To Woo a Widow (The Heart of a Duke Book 10)(7)

By: Christi Caldwell


An interloper on the reunion  , Miles shifted his weight back and forth…when the lady looked up. The panicked terror receded from her gaze, as she blinked up at him. She blinked again. And once more. “Hullo,” she said hurriedly and scrambled to her feet.

Miles sketched a bow. He opened his mouth to speak when the little girl piped in.

“Mama, this is Miles. He picked flowers for you.”

He blinked and followed the ladies’ gazes to the wilting bouquet in his hand. Gifts between a lord and lady were forbidden. Even more so between a gentleman and a married woman.

Color blossomed on the nameless lady’s cheeks. “It is impolite to refer to a gentleman by his given name,” her mother murmured.

“Miles Brookfield, the Marquess of Guilford,” he supplied and turned over the yellow buttercups. Surely improprieties could be forgiven for the benefit of a child’s happiness?

The lady hesitated, darting her wary gaze about. Did she worry about the possible scandal should a passerby observe her receiving an offering from a gentleman?

Her daughter tugged her hand. “Mama, you are being rude. He picked them for you.”

The young woman lifted her eyes once more to his. The soft blue irises momentarily froze him. When he’d been a small boy in the Sussex countryside, so many summer days he’d lay on his back staring up at the vibrant blue skies overhead. Her gaze harkened to summer skies and soft pale waters. “Thank you,” she murmured, jerking him back from that lapse into madness. As she accepted the blooms, their fingers brushed and even through the leather of his gloves, the heat of her naked fingers penetrated the fabric.

Bloody hell. Miles let his arm fall to his side. He’d never been one of those roguish sorts to lust after or bed another man’s wife. He glanced down at her wide-eyed daughter, staring up at him, and he forced a smile. “I cannot fully take credit for the offering, my lady. I had a most excellent tutor.” The child giggled at the praise. “Thank you for the lesson on how to properly gather flowers, my lady,” he said. Faith beamed and a radiant smile spread across her face. She was very much her mother’s daughter. Clearing his throat, he again turned his attention to the midnight-curled mama. “I bid you good day, madam,” he murmured and turned to go.

“Wait.” Her softly spoken request brought him around. She held her palms up. “I did not properly thank you for helping my daughter.”

“There is no need to thank me…” For some inexplicable reason that defied propriety, he needed to know the lady’s identity.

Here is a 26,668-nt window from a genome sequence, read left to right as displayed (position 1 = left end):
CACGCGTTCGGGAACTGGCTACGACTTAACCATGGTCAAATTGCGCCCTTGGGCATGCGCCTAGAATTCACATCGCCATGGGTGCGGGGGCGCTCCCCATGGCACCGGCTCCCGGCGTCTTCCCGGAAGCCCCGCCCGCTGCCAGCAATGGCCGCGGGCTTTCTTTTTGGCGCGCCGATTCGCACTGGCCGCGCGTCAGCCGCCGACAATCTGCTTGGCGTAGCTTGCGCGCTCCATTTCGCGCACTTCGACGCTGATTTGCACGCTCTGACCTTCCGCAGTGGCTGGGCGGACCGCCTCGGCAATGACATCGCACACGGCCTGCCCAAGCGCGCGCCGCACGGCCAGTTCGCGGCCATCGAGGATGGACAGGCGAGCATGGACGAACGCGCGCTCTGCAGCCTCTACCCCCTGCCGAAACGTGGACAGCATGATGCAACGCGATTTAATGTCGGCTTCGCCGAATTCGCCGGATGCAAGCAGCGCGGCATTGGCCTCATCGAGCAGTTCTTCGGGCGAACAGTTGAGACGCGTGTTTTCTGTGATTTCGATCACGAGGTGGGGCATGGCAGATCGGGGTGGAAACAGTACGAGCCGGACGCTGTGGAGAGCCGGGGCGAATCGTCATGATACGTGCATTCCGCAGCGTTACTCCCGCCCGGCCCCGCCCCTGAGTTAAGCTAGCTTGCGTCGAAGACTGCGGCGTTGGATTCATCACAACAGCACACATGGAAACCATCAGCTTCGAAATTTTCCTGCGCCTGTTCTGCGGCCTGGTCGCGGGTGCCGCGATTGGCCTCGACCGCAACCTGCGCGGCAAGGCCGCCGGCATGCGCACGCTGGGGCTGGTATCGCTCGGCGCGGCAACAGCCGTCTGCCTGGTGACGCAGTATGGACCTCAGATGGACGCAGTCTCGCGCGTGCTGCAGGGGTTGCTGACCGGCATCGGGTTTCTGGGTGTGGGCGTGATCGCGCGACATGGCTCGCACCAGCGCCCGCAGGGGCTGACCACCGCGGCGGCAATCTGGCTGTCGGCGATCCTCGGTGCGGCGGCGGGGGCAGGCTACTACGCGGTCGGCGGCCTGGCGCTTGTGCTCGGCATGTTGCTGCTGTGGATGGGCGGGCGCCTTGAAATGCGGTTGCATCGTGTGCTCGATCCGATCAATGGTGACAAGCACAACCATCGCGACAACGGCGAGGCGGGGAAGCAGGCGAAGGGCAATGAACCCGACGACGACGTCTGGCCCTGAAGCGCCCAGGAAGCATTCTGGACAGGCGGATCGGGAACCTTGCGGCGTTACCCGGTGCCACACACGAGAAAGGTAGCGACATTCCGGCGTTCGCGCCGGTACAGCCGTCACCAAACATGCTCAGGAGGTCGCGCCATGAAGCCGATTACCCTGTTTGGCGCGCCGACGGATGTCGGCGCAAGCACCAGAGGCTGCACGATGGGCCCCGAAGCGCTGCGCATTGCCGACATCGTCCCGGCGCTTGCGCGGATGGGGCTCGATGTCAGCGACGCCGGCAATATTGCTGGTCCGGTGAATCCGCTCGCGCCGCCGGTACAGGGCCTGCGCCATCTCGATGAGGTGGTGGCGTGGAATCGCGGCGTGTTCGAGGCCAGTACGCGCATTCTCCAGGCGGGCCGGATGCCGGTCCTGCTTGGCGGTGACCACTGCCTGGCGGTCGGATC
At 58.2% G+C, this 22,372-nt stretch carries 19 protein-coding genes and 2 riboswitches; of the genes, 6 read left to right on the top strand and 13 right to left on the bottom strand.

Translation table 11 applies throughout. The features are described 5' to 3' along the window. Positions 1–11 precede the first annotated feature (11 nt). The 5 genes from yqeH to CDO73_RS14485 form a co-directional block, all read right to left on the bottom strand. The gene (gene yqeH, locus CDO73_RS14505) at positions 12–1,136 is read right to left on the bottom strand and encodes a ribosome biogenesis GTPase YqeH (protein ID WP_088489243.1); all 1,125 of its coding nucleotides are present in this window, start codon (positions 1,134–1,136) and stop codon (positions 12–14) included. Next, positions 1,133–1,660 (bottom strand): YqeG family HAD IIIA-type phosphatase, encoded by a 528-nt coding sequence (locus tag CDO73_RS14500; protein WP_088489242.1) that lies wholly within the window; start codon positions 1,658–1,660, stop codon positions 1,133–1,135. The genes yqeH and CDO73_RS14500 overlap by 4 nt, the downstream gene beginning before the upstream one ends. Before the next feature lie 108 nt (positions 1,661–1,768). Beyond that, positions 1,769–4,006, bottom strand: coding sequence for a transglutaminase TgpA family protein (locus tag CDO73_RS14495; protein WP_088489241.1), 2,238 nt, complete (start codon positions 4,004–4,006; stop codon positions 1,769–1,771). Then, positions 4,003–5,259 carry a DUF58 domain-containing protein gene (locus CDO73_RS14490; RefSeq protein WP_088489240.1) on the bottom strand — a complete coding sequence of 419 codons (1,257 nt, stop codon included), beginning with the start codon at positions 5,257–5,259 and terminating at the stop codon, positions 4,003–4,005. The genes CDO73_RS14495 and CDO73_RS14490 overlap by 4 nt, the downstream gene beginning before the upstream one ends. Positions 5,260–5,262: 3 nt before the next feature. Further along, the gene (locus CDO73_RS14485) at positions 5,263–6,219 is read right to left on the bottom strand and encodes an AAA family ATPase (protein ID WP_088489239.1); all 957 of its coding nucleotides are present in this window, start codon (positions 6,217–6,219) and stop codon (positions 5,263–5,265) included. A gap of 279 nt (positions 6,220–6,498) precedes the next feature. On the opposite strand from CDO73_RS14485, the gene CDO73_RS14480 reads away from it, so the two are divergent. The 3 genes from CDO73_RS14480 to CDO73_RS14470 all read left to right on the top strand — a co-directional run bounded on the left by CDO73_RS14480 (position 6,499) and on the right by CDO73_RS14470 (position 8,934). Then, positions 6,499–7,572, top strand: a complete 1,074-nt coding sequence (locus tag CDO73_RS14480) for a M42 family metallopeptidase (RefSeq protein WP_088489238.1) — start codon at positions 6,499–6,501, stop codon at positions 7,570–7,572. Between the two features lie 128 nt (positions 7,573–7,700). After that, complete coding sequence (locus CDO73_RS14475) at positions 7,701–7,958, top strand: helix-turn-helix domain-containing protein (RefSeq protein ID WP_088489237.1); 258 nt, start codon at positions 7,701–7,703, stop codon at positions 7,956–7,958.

The young woman sank into a flawless curtsy. “Philippa Gage, Countess of Winston,” she murmured.

Lady Winston. He scoured his memory for remembrance of the lady or her husband. With her midnight curls and full lips, he’d recall a woman with a beauty to rival Aphrodite. Yet, he could not drag forth a single memory of seeing the lady in any London Season. Stooping, Miles retrieved the small leather book at the lady’s feet and handed it over to her. Their fingers again brushed and a rush of charged heat went through him. Her breath caught on an audible intake. Did she too feel that warmth? Drawing his hand away, he placed his hat on once more and touched the brim. “It is a pleasure, my lady.” He should leave. But he hesitated, something kept his feet frozen.

Lady Winston held his stare; high-color in her cheeks.

“Come along, Mama,” her daughter urged, giving the lady another tug. That movement propelled the woman into motion and with another perfectly executed curtsy, she turned on her heel and left.

Miles remained standing, staring after them, studying mother and daughter. The lady hovered a hand on Faith’s shoulder and spoke animatedly to the girl. Periodically, the child would nod. Then, the lady shot a glance back and their gazes collided once more.

A surge of awareness raced through him; an unexplainable, forbidden hungering to know more about her. Only when mother and daughter disappeared down a walking trail did it begin to subside. Giving his head a bemused shake, Miles beat a path back toward his mount. For the better part of ten years, his determined mother had been trying to match him off to a respectable young lady. He’d had little urgency to make one of those matches, because, well, there hadn’t really been a pressing need. Of course he would ultimately fulfill his obligations as the marquess, but even if he did not, there was still his younger brother, who’d admirably assume the role should something happen to him. In the time since he’d left university, his friend, the Duke of Bainbridge, had been married twice, suffered the loss of a babe, remarried, and fathered two children. Yet, oddly enough, he’d not given thought of himself as a husband. Or a father…beyond the obligatory end of his role as marquess.

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